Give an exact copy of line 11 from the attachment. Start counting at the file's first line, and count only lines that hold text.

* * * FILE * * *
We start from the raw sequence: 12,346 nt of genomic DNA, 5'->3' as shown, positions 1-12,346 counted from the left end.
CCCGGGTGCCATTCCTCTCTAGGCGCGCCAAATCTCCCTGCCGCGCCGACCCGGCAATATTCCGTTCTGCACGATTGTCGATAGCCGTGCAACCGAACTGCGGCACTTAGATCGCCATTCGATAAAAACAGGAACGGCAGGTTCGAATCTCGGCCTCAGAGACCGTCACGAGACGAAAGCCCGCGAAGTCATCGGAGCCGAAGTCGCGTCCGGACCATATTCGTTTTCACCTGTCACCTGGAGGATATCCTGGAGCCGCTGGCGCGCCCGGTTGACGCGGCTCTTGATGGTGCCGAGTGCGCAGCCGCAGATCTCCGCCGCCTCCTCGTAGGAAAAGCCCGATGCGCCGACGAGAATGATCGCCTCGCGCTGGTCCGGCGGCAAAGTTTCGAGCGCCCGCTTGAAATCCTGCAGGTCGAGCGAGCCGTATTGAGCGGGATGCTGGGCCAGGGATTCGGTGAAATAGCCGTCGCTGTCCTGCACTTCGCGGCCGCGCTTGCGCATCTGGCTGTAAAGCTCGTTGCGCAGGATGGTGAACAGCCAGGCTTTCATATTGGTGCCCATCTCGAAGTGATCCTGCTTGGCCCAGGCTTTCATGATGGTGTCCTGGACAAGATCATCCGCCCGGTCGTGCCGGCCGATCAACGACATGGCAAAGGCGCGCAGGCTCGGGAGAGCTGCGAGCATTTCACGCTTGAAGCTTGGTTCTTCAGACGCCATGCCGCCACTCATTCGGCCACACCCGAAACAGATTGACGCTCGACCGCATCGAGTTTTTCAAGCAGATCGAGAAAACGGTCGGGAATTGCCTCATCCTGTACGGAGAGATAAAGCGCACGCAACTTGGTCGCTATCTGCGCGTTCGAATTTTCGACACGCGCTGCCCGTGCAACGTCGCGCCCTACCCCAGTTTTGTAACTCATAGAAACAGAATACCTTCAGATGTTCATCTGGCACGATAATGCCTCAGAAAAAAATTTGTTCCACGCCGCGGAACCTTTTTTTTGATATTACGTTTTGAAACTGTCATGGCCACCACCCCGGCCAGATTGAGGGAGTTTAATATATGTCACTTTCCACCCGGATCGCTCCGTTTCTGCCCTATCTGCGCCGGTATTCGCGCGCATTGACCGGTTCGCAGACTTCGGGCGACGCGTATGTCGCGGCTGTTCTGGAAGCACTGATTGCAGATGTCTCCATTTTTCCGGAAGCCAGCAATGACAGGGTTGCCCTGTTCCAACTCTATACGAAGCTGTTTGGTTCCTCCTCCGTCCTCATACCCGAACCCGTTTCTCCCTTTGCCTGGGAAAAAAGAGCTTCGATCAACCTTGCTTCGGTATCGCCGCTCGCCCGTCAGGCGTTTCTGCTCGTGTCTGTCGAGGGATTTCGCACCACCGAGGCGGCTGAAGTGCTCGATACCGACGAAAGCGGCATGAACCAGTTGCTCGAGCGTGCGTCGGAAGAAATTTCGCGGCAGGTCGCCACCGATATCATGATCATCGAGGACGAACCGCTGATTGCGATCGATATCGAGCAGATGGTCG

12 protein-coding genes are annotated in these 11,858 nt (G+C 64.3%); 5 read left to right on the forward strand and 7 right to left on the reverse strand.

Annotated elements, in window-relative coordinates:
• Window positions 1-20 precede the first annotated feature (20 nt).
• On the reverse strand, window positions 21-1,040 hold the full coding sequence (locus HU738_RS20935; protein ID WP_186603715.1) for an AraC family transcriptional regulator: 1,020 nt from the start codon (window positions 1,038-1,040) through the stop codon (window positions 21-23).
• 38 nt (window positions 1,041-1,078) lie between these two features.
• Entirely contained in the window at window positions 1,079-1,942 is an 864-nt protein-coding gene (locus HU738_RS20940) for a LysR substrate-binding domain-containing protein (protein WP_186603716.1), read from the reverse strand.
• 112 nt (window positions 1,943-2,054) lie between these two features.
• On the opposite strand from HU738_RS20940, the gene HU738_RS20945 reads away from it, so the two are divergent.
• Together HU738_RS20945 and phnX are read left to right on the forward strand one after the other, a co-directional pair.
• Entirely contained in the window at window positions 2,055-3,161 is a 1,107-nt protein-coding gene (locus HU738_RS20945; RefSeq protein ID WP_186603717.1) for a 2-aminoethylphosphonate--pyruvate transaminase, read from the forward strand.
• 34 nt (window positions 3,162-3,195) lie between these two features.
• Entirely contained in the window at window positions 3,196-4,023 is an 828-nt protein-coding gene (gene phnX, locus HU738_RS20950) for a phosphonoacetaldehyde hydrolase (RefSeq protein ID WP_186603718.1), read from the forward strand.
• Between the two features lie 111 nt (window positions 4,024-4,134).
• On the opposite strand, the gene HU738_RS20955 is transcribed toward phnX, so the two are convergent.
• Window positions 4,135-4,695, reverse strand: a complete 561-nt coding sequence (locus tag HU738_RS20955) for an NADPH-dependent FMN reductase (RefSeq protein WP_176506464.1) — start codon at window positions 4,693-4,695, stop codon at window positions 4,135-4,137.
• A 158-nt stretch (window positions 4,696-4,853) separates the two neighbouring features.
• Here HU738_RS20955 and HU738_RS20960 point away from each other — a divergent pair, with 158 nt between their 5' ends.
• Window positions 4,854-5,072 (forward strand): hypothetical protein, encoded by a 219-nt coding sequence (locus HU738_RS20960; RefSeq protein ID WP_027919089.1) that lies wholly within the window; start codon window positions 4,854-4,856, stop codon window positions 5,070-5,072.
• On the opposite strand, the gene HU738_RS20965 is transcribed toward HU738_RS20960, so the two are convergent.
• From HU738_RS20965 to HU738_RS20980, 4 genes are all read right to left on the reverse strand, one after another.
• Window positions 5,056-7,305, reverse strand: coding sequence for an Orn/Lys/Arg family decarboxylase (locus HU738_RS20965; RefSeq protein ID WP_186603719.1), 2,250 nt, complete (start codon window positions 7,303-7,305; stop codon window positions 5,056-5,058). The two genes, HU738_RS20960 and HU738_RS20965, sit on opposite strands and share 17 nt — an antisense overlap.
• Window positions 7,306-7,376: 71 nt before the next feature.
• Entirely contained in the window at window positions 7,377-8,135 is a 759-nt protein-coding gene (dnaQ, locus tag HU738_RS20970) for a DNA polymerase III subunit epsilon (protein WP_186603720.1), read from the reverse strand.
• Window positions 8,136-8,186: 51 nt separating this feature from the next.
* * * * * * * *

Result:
• Together HU738_RS20945 and phnX are read left to right on the forward strand one after the other, a co-directional pair.